As a species, we've had the capability of space travel for quite some time. As such, we’ve sent more than just people up there - we've sent all sorts of weird stuff, especially animals. There have been a ton of animals sent into space: monkeys, dogs, rats, newts, fish, and more. NASA also sent Nephila clavipes - golden orb weaver spiders - into space. And everyone involved, from astronauts to students, called them different things: arachnidnauts, spidernauts, and even astro-nids.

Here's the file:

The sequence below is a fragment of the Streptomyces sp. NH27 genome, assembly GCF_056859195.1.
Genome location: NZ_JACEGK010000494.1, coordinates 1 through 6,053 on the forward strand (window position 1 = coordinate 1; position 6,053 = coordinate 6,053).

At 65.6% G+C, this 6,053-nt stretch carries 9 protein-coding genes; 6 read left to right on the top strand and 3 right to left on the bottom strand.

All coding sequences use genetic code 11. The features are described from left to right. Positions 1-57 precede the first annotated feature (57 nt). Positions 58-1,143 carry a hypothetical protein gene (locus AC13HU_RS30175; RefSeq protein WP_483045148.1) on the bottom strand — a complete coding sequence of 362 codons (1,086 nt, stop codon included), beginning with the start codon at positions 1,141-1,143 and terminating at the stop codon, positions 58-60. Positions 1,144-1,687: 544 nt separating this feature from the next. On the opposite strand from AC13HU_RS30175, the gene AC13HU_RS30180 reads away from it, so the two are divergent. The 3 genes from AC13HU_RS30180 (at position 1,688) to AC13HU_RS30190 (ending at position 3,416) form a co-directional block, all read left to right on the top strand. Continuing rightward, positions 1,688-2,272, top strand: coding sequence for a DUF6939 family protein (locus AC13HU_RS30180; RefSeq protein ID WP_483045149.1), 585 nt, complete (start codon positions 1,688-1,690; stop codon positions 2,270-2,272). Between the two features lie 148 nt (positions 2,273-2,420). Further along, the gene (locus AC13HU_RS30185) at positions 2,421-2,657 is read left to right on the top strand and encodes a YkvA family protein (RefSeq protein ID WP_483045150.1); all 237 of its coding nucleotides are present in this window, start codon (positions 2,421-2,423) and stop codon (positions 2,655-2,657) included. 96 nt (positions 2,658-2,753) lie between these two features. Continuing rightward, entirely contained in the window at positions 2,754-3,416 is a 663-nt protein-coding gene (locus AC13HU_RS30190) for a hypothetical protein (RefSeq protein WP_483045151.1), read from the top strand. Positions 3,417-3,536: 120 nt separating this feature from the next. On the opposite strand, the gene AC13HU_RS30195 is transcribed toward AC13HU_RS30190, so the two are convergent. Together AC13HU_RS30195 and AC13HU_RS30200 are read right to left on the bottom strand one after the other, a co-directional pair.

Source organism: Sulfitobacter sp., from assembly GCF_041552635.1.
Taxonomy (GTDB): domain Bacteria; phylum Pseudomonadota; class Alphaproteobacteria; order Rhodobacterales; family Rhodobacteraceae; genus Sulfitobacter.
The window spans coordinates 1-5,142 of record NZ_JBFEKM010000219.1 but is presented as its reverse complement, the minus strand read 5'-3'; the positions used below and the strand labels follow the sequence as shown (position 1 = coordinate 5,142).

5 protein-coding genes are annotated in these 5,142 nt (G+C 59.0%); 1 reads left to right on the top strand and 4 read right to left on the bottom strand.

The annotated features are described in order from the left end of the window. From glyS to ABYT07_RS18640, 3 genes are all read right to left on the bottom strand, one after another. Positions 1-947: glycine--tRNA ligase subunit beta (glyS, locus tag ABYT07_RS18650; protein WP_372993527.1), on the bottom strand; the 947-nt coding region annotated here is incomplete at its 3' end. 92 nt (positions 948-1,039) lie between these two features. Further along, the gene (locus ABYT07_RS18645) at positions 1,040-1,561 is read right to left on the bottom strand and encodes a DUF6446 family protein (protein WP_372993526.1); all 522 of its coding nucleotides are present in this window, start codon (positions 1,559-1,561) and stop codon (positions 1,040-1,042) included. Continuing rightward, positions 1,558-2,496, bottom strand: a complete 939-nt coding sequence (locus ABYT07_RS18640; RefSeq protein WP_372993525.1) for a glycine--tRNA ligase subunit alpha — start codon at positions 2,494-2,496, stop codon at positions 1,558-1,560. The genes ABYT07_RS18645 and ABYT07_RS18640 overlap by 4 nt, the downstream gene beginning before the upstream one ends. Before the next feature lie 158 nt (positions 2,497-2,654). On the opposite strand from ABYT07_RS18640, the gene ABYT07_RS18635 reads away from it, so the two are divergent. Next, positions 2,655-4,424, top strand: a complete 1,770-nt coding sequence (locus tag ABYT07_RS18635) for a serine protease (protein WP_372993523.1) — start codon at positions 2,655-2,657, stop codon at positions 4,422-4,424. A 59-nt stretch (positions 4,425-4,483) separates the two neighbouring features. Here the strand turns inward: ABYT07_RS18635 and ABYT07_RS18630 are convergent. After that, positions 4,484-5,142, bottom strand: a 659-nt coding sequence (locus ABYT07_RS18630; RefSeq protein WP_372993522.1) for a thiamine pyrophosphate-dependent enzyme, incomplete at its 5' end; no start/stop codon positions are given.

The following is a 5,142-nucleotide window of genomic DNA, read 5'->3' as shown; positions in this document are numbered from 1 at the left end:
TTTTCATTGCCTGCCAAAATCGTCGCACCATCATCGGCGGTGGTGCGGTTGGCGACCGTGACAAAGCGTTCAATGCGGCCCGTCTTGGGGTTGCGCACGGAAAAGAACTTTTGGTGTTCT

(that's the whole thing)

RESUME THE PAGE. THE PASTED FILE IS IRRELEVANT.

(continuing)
What’s the point, you might ask? Scientists wanted to see what happens to spiders and their ability to spin webs while in microgravity. We humans are infinitely curious about everything, and researchers love to poke and prod to gauge reactions and gain a better understanding of ourselves and our vast universe. In both November 2008 and May 2011, the spiders launched into space aboard the Endeavor, and scientists back on Earth learned quite a few interesting things from their eight-legged astronauts.
The Spiders Quickly Adapted To Microgravity
They’re Supernaturally Fast At Catching Prey In Space
Even Their Prey Was Studied Intently
NASA Basically Asked 130,000+ Kids To Study One Of Nature’s Most Efficient KillersPhoto: NASA
Spiders In Space Went Viral On Social Media
Three Ecological Experiments Studied The Effects Of MicrogravityPhoto: NASA/Johnson Space Center